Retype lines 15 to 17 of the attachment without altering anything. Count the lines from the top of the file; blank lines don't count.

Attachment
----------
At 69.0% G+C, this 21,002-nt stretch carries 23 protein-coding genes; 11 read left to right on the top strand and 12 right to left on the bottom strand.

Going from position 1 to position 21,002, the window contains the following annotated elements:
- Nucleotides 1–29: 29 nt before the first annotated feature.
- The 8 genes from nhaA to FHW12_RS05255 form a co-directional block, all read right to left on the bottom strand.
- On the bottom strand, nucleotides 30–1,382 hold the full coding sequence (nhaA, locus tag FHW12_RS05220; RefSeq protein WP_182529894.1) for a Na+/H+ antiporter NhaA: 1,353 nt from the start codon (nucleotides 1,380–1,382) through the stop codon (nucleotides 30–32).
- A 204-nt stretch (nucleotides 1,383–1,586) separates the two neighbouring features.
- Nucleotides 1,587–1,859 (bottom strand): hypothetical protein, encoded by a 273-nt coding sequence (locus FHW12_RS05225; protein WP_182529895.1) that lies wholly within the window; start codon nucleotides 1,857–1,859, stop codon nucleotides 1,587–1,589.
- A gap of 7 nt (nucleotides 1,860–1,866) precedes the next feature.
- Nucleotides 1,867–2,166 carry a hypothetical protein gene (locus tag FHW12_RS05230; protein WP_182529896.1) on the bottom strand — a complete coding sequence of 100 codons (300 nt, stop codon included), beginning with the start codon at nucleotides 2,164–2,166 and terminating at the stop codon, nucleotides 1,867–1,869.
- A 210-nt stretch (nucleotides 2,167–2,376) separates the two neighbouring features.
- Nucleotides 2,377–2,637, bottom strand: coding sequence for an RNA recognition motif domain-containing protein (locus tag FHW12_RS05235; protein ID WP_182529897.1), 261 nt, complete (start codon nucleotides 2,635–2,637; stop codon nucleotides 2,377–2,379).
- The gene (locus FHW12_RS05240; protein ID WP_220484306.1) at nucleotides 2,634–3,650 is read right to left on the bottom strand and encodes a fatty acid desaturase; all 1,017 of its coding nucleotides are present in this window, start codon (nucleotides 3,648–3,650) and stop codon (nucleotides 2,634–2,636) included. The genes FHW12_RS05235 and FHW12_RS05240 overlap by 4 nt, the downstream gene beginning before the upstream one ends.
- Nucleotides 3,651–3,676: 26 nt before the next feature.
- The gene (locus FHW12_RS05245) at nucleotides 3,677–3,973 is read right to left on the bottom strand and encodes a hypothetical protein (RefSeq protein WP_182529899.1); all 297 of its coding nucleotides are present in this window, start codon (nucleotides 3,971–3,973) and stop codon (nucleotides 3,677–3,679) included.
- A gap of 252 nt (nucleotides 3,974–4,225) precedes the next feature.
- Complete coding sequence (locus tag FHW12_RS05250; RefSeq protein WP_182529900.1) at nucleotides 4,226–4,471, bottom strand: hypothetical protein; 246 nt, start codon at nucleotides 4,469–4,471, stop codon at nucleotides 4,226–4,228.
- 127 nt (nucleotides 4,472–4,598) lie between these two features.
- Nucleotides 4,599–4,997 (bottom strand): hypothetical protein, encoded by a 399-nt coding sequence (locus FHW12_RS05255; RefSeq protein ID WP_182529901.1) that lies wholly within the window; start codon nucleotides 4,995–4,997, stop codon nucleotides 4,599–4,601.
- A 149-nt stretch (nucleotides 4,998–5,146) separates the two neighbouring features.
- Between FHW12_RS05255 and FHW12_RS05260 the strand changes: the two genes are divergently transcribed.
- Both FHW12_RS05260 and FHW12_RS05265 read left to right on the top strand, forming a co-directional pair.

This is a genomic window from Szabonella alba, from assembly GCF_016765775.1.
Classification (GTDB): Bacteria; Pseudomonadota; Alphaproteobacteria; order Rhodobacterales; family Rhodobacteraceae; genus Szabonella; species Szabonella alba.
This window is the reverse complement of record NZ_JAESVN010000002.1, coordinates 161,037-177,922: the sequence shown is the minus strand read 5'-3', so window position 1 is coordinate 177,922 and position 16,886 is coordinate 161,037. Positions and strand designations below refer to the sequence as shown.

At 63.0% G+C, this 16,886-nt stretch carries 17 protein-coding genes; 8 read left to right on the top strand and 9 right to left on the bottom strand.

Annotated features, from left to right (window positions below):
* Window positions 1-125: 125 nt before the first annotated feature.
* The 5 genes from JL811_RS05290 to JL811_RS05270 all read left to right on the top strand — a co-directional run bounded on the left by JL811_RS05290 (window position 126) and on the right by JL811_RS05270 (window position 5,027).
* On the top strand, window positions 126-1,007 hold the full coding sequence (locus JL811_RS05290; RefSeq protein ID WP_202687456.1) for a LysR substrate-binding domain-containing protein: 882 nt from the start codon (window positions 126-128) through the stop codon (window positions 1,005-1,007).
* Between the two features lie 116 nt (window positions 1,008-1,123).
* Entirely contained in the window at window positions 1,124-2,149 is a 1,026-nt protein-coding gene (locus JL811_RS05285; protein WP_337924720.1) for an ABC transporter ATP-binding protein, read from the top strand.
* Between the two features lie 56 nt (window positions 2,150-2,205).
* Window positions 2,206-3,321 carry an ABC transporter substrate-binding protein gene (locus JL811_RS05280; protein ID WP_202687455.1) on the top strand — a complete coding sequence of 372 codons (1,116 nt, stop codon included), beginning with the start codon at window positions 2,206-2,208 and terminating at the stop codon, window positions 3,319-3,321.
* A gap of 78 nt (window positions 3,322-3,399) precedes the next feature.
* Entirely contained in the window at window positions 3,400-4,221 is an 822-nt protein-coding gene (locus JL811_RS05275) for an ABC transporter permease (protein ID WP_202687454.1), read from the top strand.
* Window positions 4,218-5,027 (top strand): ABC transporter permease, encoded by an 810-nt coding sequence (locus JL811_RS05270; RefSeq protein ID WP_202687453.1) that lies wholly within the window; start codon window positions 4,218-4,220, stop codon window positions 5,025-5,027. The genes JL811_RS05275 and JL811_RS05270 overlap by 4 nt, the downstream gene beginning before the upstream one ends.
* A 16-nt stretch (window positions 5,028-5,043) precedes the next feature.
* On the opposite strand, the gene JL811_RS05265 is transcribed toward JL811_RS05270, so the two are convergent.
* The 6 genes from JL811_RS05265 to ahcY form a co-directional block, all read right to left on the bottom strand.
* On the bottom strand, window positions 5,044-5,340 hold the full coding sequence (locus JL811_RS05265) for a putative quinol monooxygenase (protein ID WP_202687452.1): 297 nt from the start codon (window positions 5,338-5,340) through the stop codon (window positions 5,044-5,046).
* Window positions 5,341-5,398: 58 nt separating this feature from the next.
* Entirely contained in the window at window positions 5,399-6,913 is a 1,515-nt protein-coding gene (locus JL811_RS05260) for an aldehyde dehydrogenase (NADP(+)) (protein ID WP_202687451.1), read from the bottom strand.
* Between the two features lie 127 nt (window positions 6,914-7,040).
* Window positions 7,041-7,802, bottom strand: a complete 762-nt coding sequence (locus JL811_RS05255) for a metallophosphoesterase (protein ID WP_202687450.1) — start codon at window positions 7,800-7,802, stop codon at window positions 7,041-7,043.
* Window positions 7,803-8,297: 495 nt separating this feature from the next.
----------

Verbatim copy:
- A gap of 252 nt (nucleotides 3,974–4,225) precedes the next feature.
- Complete coding sequence (locus tag FHW12_RS05250; RefSeq protein WP_182529900.1) at nucleotides 4,226–4,471, bottom strand: hypothetical protein; 246 nt, start codon at nucleotides 4,469–4,471, stop codon at nucleotides 4,226–4,228.
- 127 nt (nucleotides 4,472–4,598) lie between these two features.